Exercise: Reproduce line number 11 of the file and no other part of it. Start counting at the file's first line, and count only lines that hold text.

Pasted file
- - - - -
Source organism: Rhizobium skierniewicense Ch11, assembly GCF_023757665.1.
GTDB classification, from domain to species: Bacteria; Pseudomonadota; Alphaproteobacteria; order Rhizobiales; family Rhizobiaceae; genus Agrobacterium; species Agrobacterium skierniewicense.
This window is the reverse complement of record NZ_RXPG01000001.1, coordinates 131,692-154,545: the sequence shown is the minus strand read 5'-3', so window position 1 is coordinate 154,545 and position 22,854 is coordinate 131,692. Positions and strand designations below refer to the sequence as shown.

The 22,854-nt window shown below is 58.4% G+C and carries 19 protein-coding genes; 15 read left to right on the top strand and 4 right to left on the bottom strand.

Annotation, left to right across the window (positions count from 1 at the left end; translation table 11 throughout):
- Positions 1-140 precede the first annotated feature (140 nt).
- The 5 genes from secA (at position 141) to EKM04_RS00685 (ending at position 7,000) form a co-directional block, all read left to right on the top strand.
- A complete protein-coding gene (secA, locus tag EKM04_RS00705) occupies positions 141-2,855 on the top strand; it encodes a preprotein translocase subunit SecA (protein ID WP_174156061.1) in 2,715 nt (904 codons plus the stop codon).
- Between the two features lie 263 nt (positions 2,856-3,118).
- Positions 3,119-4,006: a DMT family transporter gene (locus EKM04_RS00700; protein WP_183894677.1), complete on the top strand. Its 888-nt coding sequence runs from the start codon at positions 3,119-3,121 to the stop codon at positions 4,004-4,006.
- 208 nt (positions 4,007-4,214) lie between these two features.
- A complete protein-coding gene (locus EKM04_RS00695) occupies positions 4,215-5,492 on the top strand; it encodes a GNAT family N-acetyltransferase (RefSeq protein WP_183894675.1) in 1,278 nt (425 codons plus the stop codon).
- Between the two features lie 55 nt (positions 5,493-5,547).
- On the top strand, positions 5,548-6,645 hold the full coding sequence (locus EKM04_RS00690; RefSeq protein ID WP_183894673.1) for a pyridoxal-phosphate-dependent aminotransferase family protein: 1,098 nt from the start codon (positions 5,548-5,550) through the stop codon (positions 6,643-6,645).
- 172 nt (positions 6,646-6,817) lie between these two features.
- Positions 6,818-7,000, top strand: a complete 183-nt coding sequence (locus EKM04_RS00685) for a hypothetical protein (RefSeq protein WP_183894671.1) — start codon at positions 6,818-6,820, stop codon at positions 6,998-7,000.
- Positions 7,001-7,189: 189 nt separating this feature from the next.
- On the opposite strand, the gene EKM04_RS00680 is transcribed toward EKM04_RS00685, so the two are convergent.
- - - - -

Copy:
- 208 nt (positions 4,007-4,214) lie between these two features.